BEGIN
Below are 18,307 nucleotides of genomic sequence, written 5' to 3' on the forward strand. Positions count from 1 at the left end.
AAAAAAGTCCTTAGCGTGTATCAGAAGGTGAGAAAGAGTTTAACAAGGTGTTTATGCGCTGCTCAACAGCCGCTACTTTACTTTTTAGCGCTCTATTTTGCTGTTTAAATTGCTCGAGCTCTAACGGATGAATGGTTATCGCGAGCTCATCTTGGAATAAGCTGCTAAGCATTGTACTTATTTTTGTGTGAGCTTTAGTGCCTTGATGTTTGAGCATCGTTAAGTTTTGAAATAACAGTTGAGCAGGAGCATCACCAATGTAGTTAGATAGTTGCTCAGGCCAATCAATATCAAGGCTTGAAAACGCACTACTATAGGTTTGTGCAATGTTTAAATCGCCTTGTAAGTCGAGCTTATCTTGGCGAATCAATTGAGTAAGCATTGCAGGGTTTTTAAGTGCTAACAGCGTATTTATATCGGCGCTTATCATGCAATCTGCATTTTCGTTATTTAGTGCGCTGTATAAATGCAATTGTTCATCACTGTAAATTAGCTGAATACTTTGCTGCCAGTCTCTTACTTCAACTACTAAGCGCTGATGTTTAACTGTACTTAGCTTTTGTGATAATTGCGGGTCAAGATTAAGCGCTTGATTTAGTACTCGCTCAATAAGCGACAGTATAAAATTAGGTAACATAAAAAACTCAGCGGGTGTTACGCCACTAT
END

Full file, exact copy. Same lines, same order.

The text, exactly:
Below are 18,307 nucleotides of genomic sequence, written 5' to 3' on the forward strand. Positions count from 1 at the left end.
AAAAAAGTCCTTAGCGTGTATCAGAAGGTGAGAAAGAGTTTAACAAGGTGTTTATGCGCTGCTCAACAGCCGCTACTTTACTTTTTAGCGCTCTATTTTGCTGTTTAAATTGCTCGAGCTCTAACGGATGAATGGTTATCGCGAGCTCATCTTGGAATAAGCTGCTAAGCATTGTACTTATTTTTGTGTGAGCTTTAGTGCCTTGATGTTTGAGCATCGTTAAGTTTTGAAATAACAGTTGAGCAGGAGCATCACCAATGTAGTTAGATAGTTGCTCAGGCCAATCAATATCAAGGCTTGAAAACGCACTACTATAGGTTTGTGCAATGTTTAAATCGCCTTGTAAGTCGAGCTTATCTTGGCGAATCAATTGAGTAAGCATTGCAGGGTTTTTAAGTGCTAACAGCGTATTTATATCGGCGCTTATCATGCAATCTGCATTTTCGTTATTTAGTGCGCTGTATAAATGCAATTGTTCATCACTGTAAATTAGCTGAATACTTTGCTGCCAGTCTCTTACTTCAACTACTAAGCGCTGATGTTTAACTGTACTTAGCTTTTGTGATAATTGCGGGTCAAGATTAAGCGCTTGATTTAGTACTCGCTCAATAAGCGACAGTATAAAATTAGGTAACATAAAAAACTCAGCGGGTGTTACGCCACTAT